This discrepancy has created a loophole where centrally approved drugs are applicable to a high level of transparency, while drugs authorised through national routes are applicable to various degrees of transparency. This has three consequences: Clinical Study Reports from a drug authorised by national regulators may be inaccessible; independent researchers, guideline developers, and health technology assessment agencies may not be able to include important clinical data in systematic reviews and other research projects with potential detrimental impacts; and pharmaceutical companies may choose national or decentralised authorisations instead of EMA’s central approval.

Empirical studies have demonstrated that Clinical Study Reports contain more complete and exhaustive data compared to journal publications and clinical trial registries, especially with regards to patient-reported outcomes and harms. [14-18] Researchers therefore need Clinical Study Reports to make the most reliable drug assessments.

The Heads of Medicines Agencies is a European umbrella organisation consisting of the heads of the national drug regulatory agencies. [19] The HMA has previously, together with EMA, published a guideline on the confidentiality status of marketing authorisation applications. [20] Clinical Study Reports were classified as “can be released”, i.e. not confidential.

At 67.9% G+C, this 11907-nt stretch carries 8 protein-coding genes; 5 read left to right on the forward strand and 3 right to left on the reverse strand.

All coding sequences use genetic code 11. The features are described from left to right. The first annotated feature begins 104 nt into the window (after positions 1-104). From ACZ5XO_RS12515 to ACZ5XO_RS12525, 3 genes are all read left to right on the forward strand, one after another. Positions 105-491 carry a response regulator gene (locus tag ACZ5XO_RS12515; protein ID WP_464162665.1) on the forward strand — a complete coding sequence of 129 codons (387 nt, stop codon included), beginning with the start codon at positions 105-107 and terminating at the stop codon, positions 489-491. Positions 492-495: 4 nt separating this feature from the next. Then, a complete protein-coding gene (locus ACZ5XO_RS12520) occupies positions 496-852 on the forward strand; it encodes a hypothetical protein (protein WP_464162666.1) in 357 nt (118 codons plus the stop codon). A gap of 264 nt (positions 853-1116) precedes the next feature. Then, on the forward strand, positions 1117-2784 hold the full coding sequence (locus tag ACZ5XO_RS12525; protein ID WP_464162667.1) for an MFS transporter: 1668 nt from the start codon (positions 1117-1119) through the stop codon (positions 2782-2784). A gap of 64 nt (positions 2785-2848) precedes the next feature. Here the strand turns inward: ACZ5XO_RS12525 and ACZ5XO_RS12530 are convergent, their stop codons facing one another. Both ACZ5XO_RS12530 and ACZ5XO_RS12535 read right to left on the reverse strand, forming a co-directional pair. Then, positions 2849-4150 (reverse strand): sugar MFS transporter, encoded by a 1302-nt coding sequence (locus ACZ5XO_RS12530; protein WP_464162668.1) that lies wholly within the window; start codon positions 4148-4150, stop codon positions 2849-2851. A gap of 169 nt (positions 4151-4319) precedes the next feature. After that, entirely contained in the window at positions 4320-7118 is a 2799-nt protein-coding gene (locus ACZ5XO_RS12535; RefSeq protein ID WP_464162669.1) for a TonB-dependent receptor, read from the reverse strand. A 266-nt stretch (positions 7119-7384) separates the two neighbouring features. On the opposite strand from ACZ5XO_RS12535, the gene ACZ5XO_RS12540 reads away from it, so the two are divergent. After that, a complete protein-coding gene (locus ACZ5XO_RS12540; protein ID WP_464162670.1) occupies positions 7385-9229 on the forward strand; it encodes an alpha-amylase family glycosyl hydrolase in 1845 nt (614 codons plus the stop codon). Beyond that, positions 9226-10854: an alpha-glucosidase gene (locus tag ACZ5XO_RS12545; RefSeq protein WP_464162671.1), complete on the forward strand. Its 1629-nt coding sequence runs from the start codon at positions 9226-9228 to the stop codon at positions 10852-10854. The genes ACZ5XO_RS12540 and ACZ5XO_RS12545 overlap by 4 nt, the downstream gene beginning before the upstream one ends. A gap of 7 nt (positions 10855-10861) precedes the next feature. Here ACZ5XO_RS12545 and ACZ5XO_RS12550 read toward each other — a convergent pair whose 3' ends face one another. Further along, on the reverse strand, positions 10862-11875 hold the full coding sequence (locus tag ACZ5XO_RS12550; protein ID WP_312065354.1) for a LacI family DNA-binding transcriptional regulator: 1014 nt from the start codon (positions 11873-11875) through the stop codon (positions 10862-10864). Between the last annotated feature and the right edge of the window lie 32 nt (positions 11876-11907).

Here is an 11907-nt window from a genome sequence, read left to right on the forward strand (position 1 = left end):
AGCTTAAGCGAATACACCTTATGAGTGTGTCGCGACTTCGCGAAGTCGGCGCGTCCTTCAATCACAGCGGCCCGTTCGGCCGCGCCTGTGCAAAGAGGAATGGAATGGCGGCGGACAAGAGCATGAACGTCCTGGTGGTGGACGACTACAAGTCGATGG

We, the signatories of the letter, have proposed the HMA introduce two concrete actions points. [1] First, the HMA should compile a list of the Clinical Study Report’s legal status in each EU Member State and flag conflicting national laws and practices that prevent sharing of Clinical Study Reports. Secondly, we propose the HMA should publish this list accompanied with a statement setting out its position on the issue of access to Clinical Study Reports. 

The HMA has no legal power to compel national regulators to adhere to European transparency policies. However, HMA’s engagement may draw attention to this issue within Member States, which is required to resolve the issue. In this context, it is important to highlight that the EU Trial Regulation 536/20145 will seemingly not apply retroactively. The regulation applies to new trials only and to trials not completed within three years after its application (see section 3.4). [21] Immediate national political action is therefore needed; otherwise clinical trial data from a large number of nationally authorised drugs may be lost.

We hope that our letter can help catalyse the necessary efforts towards harmonised access to Clinical Study Reports across European drug regulatory agencies.

Kim Boesen, Meta-Research Innovation Center Berlin (METRIC-B), Berlin Institute of Health at Charité, QUEST Center for Transforming Biomedical Research, Germany

Competing interests: None declared.


Kim Boesen first-authored the open letter to the HMA. Co-signatories of the letter (in alphabetic order): Till Bruckner (TranspariMED), Ulrich Dirnagl (QUEST Center for Transforming Biomedical Research), Peter C Gøtzsche (Institute for Scientific Freedom), John PA Ioannidis (Meta-Research Innovation Center Berlin), Tom Jefferson (Department for Continuing Education, University of Oxford), and Jaume Vidal (Health Action International). Please refer to our letter for more details on the rejections and other background material.